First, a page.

Nathan Paetsch has suited up for just 11 games with the Rochester Americans this season.
The stat line for the 16-year veteran won’t turn a single head: one goal, two assists for three points with two minutes in penalties. He has yet to play against the Toronto Marlies in the first-round of the Calder Cup playoffs.
But the 36-year-old Nathan Paetsch the Forgotten Amerk? Nothing is farther from the truth.
When it comes to being a veteran presence in the locker room, assisting coaches Chris Taylor, Gord Dineen and Toby Petersen in helping players young and old get their games right, nobody does it better.
When it comes to being out in the community as a tireless ambassador for the club, nobody is more visible.
And when it comes to showing others what accountability means, how we’re not defined by our mistakes but how we rebound from them, nobody sets a finer example than Paetsch. A man who rebuilt his life and career after a 2015 conviction for his role in an illegal gambling operation in Rochester that had the makings of an HBO series.
“He’s become an extension of us, which is what we want,’’ said Taylor, whose team trails the Marlies 2-0 in games heading into Wednesday’s must-win Game 3 and will need Paetsch’s calming influence to save the season. “It takes a lot of character to play his role. He’s not playing a lot, but he just works even harder and that’s the kind of guy we want our young guys learning from.’’
And it’s the kind of guy an organization wants representing it in public.
A genuine person who understands the impact a professional athlete can have on other people’s lives. Who understands a playing career doesn’t last forever, but good deeds can have a lasting effect.
“One-hundred percent he’s our go-to guy,’’ said Warren Kosel, Amerks director of public and media relations. “He makes our job that much easier because he’s so willing to do things where guys in the past maybe not so much. There isn’t one thing we’ve presented to him that he’s said no to, in fact, he usually asks ‘How can we make it better?’ I’ve never had a player more willing to help.’’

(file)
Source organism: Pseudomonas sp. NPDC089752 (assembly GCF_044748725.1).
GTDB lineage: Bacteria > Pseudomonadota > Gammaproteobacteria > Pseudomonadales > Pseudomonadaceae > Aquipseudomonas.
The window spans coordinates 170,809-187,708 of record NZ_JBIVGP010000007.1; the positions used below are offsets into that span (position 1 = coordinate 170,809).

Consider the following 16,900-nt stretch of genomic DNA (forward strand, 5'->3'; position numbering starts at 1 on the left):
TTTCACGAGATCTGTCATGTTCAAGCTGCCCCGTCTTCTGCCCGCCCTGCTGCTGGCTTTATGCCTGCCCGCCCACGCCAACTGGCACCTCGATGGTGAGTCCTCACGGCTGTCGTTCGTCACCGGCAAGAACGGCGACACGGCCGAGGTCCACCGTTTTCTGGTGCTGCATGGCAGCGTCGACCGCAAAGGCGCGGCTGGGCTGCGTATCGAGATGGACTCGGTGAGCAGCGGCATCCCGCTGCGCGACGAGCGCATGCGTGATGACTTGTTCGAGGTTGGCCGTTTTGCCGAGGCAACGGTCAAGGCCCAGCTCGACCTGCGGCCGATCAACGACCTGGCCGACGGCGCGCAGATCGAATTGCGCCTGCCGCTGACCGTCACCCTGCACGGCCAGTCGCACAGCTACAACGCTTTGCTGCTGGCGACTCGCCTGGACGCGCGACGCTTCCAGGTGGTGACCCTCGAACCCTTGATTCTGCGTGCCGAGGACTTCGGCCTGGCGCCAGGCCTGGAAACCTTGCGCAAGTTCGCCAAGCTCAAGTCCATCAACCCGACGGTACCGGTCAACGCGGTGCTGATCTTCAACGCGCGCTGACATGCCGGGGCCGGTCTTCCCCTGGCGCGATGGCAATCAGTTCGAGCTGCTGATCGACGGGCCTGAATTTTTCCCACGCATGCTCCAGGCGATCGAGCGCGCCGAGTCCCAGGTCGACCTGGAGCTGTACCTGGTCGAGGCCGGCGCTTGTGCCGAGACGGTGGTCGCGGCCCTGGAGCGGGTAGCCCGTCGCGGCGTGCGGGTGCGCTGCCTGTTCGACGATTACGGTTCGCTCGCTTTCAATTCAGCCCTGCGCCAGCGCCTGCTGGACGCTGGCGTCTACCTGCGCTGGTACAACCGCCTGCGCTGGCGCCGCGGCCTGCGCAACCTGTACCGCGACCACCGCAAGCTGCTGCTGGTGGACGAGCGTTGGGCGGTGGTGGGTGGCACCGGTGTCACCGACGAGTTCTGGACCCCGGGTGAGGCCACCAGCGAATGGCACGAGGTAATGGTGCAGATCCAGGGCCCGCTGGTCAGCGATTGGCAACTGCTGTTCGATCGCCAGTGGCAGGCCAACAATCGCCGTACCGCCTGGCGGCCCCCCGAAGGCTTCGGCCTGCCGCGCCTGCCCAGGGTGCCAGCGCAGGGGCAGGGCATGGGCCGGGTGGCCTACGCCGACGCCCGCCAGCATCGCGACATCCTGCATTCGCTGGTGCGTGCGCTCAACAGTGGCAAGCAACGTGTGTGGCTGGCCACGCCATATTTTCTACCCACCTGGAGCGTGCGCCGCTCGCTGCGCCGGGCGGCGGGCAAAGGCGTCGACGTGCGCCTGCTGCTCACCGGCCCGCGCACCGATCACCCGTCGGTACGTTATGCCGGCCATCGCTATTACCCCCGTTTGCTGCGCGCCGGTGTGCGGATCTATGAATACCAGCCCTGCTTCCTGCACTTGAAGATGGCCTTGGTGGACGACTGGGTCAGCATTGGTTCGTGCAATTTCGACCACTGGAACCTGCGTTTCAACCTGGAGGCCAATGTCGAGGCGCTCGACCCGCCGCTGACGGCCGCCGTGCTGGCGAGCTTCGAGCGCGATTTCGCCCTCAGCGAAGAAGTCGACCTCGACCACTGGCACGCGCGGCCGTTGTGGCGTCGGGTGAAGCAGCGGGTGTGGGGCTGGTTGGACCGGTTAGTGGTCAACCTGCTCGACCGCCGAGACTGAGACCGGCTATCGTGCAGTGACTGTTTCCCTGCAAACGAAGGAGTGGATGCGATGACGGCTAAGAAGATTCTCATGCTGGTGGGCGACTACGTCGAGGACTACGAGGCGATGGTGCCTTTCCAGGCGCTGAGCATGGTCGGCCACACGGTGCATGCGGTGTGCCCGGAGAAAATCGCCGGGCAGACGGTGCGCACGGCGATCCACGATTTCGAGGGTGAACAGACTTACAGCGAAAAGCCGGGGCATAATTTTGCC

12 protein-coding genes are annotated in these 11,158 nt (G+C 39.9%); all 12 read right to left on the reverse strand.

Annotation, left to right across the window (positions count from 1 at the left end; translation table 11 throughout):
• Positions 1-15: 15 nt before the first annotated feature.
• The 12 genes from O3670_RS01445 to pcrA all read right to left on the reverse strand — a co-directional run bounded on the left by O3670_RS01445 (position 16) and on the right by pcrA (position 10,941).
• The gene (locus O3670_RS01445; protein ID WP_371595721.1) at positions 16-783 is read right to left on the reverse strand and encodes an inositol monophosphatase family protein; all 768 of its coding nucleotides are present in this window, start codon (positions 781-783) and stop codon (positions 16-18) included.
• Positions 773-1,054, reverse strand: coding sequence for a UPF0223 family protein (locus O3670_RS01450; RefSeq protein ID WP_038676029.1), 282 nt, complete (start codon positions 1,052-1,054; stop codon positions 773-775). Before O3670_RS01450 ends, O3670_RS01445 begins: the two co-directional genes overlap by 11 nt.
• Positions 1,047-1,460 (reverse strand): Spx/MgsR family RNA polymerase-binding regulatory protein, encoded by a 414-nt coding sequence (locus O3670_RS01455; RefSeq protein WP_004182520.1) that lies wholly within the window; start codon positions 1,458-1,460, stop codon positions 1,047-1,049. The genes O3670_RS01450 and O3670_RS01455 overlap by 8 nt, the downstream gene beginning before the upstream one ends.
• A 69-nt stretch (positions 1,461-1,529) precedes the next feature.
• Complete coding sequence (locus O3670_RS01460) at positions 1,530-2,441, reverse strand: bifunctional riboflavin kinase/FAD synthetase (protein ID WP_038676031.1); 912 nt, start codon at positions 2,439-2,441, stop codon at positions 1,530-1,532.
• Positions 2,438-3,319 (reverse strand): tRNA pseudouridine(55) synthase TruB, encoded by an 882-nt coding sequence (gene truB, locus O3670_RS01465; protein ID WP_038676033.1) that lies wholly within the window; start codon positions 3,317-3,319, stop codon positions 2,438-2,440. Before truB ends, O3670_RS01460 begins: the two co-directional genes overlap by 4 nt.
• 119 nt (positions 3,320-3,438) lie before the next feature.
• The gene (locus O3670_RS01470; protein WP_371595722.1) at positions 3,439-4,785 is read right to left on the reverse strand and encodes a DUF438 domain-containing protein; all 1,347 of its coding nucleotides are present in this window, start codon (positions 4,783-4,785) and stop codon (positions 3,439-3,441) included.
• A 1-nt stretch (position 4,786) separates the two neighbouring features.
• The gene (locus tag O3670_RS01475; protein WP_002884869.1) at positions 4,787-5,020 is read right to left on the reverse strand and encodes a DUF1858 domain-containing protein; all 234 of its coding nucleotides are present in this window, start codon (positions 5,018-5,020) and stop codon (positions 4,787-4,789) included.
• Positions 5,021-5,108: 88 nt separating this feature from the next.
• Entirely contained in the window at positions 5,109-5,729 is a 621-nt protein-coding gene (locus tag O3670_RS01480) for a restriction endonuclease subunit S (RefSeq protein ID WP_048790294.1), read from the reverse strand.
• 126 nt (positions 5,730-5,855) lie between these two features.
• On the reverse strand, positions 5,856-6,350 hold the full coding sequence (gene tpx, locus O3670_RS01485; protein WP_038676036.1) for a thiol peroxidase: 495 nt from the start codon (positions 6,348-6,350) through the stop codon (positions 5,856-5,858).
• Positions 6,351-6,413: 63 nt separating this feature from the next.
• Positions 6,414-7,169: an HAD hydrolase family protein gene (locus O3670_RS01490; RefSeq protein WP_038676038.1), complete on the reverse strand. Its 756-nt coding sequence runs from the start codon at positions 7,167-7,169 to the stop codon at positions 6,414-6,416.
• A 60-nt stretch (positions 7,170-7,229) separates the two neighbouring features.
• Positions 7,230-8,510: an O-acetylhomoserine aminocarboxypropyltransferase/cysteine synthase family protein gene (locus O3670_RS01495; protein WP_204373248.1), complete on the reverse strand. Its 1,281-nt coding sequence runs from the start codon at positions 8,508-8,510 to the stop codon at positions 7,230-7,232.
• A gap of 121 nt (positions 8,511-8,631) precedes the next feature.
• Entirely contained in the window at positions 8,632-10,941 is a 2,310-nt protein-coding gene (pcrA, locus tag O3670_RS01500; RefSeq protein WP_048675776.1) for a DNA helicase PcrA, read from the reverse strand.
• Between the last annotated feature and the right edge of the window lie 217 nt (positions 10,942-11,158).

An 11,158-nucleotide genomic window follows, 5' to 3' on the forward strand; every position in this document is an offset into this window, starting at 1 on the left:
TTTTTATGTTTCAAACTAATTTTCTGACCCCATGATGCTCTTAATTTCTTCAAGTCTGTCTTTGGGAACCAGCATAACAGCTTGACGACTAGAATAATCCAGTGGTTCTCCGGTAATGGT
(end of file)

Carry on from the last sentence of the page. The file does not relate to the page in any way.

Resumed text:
The term “bend over backwards’’ was invented for guys like Paetsch, who recently won his fourth McCulloch Trophy and his second consecutive Amerks IOA/American Specialty AHL Man of the Year award for his contributions, commitment and dedication to the Rochester community.
His community service schedule was so busy this season, Paetsch could’ve used his own secretary. A sampling, and we’re probably missing something:
Volunteer at Seneca Park Zoo; volunteer with Meals on Wheels; deliver season tickets to corporate partners; greet fans at games as part of Amerks Captain’s Club program; read to kids at library through Amerks Power Play reading program; speak to kids about dental hygiene through Fidelis Care; visit hospitals and nursing homes during the holidays; be an interview subject for Amerks Junior Reporter program; play ball hockey with those living with disabilities through Lifetime Assistance; speak with youth teams about making right choices; speak with officers from the Rochester Police Department and Monroe County Sheriff’s Department about nefarious activities that can snare professional athletes.
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Is that all?
“It’s a huge honor, obviously,’’ said Paetsch, a former AHL all-star who cherishes the McCulloch and Man of Year awards more because of what they stand for. “A lot of the guys take pride in getting out in the community and helping. There’s so much support for us as hockey players, for the Rochester Americans, it’s the least we can do. When you get out in the community, interact with people, you come to understand how many outstanding individuals there are out there, countless people who dedicate hours and hours to others, so it’s very inspiring to me.’’
Paetsch’s personal story continues to inspire, his tale an important one for young athletes to know.
Growing up in Saskatchewan, Canada where gambling is legal, Paetsch always thought of poker and sports betting as pastimes, not crimes.
Like many pro hockey players, a game of cards on a long bus ride or a friendly wager on a game other than their own with a teammate was a way to fuel a competitive edge when not on the ice.
Unfortunately for Paetsch, he became a cog in a multi-million dollar offshore gambling enterprise based out of a restaurant and bar in Rochester’s Charlotte neighborhood that was busted in a series of raids in June 2014. The government alleged that during one two-year period the ring took in $70 million in wagers.
Paetsch, who was accused of recruiting hockey players and others to place bets, pleaded guilty to two gambling-related crimes and paid a hefty price: 400 hours of community service, eight months house arrest (he was allowed to play hockey with the Grand Rapids Griffins at the time), and $265,000 in restitution which he chipped away at using equity in his Spencerport home, a Florida cottage and a BMW.
Former Amerks and Buffalo Sabres teammate Thomas Vanek was one of the players who placed bets with the group, but no evidence ever surfaced that hockey players bet on hockey. Three ring leaders with long histories as bookies with possible mob ties received sentences ranging from nine years in prison to a whopping $1.2-million fine.